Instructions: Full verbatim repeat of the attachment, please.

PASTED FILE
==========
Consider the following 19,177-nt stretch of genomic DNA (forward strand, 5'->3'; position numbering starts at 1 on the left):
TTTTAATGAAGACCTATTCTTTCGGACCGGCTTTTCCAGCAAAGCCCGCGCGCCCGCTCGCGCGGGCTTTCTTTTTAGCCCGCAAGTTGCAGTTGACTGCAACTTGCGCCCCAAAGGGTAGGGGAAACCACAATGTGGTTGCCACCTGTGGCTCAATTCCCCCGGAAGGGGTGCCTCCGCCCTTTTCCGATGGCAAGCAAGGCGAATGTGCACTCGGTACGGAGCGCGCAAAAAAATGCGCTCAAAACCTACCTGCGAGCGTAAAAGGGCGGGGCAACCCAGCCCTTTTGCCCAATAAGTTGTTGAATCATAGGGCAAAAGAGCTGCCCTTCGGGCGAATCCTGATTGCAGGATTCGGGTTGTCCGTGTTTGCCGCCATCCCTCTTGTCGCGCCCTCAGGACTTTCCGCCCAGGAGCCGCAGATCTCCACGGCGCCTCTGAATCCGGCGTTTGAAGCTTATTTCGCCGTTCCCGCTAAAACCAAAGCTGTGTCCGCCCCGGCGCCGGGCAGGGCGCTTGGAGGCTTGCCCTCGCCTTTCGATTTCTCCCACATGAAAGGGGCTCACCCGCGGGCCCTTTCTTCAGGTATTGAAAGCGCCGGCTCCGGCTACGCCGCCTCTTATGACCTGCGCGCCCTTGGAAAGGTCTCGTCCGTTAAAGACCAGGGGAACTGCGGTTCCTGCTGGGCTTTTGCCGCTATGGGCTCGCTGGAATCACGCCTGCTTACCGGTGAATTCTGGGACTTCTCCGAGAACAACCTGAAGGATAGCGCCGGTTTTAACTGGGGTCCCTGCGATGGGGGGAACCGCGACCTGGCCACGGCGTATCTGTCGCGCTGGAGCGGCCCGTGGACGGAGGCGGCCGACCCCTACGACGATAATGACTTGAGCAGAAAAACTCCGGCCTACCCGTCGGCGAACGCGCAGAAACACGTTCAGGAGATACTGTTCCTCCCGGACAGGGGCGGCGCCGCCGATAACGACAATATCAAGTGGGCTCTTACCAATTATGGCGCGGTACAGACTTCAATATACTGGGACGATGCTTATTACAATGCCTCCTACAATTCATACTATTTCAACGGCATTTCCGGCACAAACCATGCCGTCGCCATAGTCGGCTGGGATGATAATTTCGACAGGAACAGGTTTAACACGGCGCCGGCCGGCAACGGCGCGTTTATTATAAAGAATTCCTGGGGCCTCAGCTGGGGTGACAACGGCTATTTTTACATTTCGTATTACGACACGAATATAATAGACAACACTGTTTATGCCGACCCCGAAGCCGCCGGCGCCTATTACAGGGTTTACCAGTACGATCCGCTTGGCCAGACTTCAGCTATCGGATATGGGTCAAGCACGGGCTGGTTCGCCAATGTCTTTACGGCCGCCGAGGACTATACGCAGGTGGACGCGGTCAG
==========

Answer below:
Consider the following 19,177-nt stretch of genomic DNA (forward strand, 5'->3'; position numbering starts at 1 on the left):
TTTTAATGAAGACCTATTCTTTCGGACCGGCTTTTCCAGCAAAGCCCGCGCGCCCGCTCGCGCGGGCTTTCTTTTTAGCCCGCAAGTTGCAGTTGACTGCAACTTGCGCCCCAAAGGGTAGGGGAAACCACAATGTGGTTGCCACCTGTGGCTCAATTCCCCCGGAAGGGGTGCCTCCGCCCTTTTCCGATGGCAAGCAAGGCGAATGTGCACTCGGTACGGAGCGCGCAAAAAAATGCGCTCAAAACCTACCTGCGAGCGTAAAAGGGCGGGGCAACCCAGCCCTTTTGCCCAATAAGTTGTTGAATCATAGGGCAAAAGAGCTGCCCTTCGGGCGAATCCTGATTGCAGGATTCGGGTTGTCCGTGTTTGCCGCCATCCCTCTTGTCGCGCCCTCAGGACTTTCCGCCCAGGAGCCGCAGATCTCCACGGCGCCTCTGAATCCGGCGTTTGAAGCTTATTTCGCCGTTCCCGCTAAAACCAAAGCTGTGTCCGCCCCGGCGCCGGGCAGGGCGCTTGGAGGCTTGCCCTCGCCTTTCGATTTCTCCCACATGAAAGGGGCTCACCCGCGGGCCCTTTCTTCAGGTATTGAAAGCGCCGGCTCCGGCTACGCCGCCTCTTATGACCTGCGCGCCCTTGGAAAGGTCTCGTCCGTTAAAGACCAGGGGAACTGCGGTTCCTGCTGGGCTTTTGCCGCTATGGGCTCGCTGGAATCACGCCTGCTTACCGGTGAATTCTGGGACTTCTCCGAGAACAACCTGAAGGATAGCGCCGGTTTTAACTGGGGTCCCTGCGATGGGGGGAACCGCGACCTGGCCACGGCGTATCTGTCGCGCTGGAGCGGCCCGTGGACGGAGGCGGCCGACCCCTACGACGATAATGACTTGAGCAGAAAAACTCCGGCCTACCCGTCGGCGAACGCGCAGAAACACGTTCAGGAGATACTGTTCCTCCCGGACAGGGGCGGCGCCGCCGATAACGACAATATCAAGTGGGCTCTTACCAATTATGGCGCGGTACAGACTTCAATATACTGGGACGATGCTTATTACAATGCCTCCTACAATTCATACTATTTCAACGGCATTTCCGGCACAAACCATGCCGTCGCCATAGTCGGCTGGGATGATAATTTCGACAGGAACAGGTTTAACACGGCGCCGGCCGGCAACGGCGCGTTTATTATAAAGAATTCCTGGGGCCTCAGCTGGGGTGACAACGGCTATTTTTACATTTCGTATTACGACACGAATATAATAGACAACACTGTTTATGCCGACCCCGAAGCCGCCGGCGCCTATTACAGGGTTTACCAGTACGATCCGCTTGGCCAGACTTCAGCTATCGGATATGGGTCAAGCACGGGCTGGTTCGCCAATGTCTTTACGGCCGCCGAGGACTATACGCAGGTGGACGCGGTCAG